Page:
Pictures from "How to Stop Cold Air from Fresh Air (Combustion Air) Vent in Furnace Room" paid page (see below) included.

Instant Access:

After you have purchased a paid page; PayPal is going to bring you back to my website. In order to see the paid page you have to click on the “Register” button, fill out the form, choose your own Username and Password and click on the “Register” button at the bottom of the form – congratulation, you are now on the page you have paid for! 

Important: After you have purchased any Paid page or Download page and PayPal brought you back to my website, the first thing that you should do is to save that page to your Favorites. Then if something goes wrong you always can come back to re-register yourself on my website again.

How to Stop Cold Air from Fresh Air (Combustion Air) Vent in Furnace Room

Question
My family and I live in MN. Every winter I have dealt with issues of cold air coming from all areas of our 1955 home with a 3-year-old addition with in-floor heat. I finally installed a fresh intake vent that has halted any cold air coming from other areas of the old part of the house.
With all of our gas appliances and vent fans I calculated an 8 inch size vent. The problem is all that cold air is really pouring out of there and I bought a plastic tub that sits right behind the new boiler but the floor in the laundry room is so cold and it spills out into the rest of the basement.
I temporarily placed salt bags for our softener into the opening of the doorway of the utility room to prevent it from coming into the rest of the basement with little success. I didn't think it would get that cold. I even used the R-10 insulated flex tubing for ducting the fresh air, which works great except for the air not staying in the tub.
Before I put this venting in and we had our old boiler, which was 30 some years old, our CO2 alarm went off 2 times in 10 years but I didn't think it was such a big concern with the cold air pouring into the older portion of our house from everywhere. I finally decided to get a new boiler and the fresh air intake.
Is there anything I can do to keep this cold air at bay?

Answer 1
I teach property-rehabbing classes in the St. Paul Community Education Program...so I encounter questions like this all of the time. In my own house, I made my insulated flex duct (fresh air intake) purposely EXTRA long, and formed a very large P-trap out of the flexible tubing (to mimic that of a plumbing P-trap). The thought behind this is that cold air likes to drops (where warm air rises). By forming this very large P-trap with the flexible duct, I am forcing the cold intake air to travel 3 feet UPHILL again before dropping down into an empty 5-gallon bucket.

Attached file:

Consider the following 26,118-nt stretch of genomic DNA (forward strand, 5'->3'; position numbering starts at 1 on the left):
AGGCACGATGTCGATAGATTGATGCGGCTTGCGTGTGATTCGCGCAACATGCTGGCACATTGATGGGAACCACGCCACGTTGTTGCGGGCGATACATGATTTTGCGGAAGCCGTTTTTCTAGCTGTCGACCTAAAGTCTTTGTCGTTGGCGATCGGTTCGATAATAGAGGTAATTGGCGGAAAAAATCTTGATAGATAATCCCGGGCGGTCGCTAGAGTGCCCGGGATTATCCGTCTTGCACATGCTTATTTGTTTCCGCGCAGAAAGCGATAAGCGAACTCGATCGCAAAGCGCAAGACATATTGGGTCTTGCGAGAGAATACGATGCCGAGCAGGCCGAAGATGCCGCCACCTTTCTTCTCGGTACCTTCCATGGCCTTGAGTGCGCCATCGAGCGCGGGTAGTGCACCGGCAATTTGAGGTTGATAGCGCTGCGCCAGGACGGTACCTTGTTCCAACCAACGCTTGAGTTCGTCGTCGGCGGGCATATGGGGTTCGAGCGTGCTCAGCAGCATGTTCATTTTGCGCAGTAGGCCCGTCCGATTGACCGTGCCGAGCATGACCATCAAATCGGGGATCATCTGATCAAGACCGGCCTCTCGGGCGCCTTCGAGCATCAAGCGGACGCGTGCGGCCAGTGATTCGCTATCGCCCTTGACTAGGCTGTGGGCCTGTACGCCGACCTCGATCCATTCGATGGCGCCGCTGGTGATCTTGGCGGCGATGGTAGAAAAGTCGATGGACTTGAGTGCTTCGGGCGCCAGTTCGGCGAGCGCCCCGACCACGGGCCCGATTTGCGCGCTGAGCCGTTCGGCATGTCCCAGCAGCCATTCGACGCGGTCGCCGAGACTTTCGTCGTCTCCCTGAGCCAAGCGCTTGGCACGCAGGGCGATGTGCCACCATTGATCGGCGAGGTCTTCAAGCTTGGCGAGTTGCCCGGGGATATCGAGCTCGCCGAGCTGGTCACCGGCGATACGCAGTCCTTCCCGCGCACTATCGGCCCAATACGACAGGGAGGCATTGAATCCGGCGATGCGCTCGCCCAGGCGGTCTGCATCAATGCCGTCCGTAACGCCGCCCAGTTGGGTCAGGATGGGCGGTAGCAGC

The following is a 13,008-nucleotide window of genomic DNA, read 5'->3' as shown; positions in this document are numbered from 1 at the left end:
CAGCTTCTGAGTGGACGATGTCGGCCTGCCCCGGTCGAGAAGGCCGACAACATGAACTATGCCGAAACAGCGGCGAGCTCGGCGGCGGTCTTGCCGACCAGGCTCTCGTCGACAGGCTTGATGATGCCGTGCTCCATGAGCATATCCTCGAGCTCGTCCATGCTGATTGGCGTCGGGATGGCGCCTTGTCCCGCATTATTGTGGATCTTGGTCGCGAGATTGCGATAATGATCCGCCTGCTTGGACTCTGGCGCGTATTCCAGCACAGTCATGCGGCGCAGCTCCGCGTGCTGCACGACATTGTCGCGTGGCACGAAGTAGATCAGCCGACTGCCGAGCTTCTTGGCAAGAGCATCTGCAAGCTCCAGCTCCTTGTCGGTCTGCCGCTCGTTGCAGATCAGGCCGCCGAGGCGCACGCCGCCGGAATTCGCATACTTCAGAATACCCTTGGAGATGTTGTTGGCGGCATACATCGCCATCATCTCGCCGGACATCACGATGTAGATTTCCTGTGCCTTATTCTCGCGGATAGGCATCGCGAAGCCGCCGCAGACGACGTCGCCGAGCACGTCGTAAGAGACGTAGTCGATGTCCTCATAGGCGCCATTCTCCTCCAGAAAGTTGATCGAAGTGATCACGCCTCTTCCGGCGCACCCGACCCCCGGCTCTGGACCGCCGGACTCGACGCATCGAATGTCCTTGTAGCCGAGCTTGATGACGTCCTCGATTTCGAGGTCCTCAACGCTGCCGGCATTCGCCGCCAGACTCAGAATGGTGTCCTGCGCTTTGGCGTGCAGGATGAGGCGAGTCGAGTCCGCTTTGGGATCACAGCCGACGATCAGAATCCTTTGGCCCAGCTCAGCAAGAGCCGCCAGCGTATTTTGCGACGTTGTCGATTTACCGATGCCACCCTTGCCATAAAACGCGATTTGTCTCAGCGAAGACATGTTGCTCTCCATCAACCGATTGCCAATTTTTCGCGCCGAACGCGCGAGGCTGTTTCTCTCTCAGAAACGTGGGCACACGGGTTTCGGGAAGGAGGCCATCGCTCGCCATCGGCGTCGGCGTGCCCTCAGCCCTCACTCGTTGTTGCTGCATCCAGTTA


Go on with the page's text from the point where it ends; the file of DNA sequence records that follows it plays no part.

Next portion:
Also, something else to consider. Once shaping your intake into a large P-Trap like this, if cold air is still pouring in, then you have a large amount of warm air escaping somewhere else in the house (i.e. up a fireplace chimney or similar). Cold air will only pour in like that (after forming the P-Trap) IF warm air is being exhausted rapidly somewhere else in the house.
Hope this helps and good luck!

Answer 2
Our home in Edmonton, AB Canada was built in 2003/2004 and has a near identical setup to yours - two 6" fresh air intakes, one to the cold air return portion and another to a combustion pot that runs to the floor and simply dumps fresh air into the basement. We also have a mid-efficiency furnace (sounds like you do as well) and a natural gas hot water tank with both "chimneys" tied together.

After developing my basement, I've come up with three solutions to our problem:

1) Install a motorized damper designed by Hoyme - Hoyme Manufacturing Inc - Motorized Dampers & Ventilators - North America. This closes the fresh air intake combustion pot and when the furnace comes on it opens up. Depending on who you speak to you may also want it to open up for when your hot water tank runs (I would to be on the safe side to eliminate CO poisoning risks). You can install a heat sensor on the tank that will open the damper up. You can even go as far as installing a second damper for the fresh air intake that goes into the return air ductwork as freezing cold air is not good for your furnace. Downside - cost of the dampers and availability in your area.

2) Relocate your fresh air intake combustion pot near the furnace. Frame and close off the furnace room. Assuming your combustion air requirements are sufficient, install weather proofing/stripping around the furnace room door to contain the cold air within the furnace room.

3) Ditch the mid-efficiency furnace and go with a high-efficiency furnace. This eliminates the need for the 6" fresh air intakes and will require the installation of PVC pipes to the outside of your house for intake/exhaust.

All three of these options are valid in my location but I would suggest consulting with your local authorities and building codes before making your decision.

I haven't decided on what route to take myself. With the basement being finished it's not too cold except I built an office attached to the furnace room so my feet get cold. I've got a blanket tucked underneath the furnace room door to keep the cold air in. For the first couple of years living here I remember very well how cold the basement can get.

I put a lot of thought and research into this so I hope this helps you, good luck!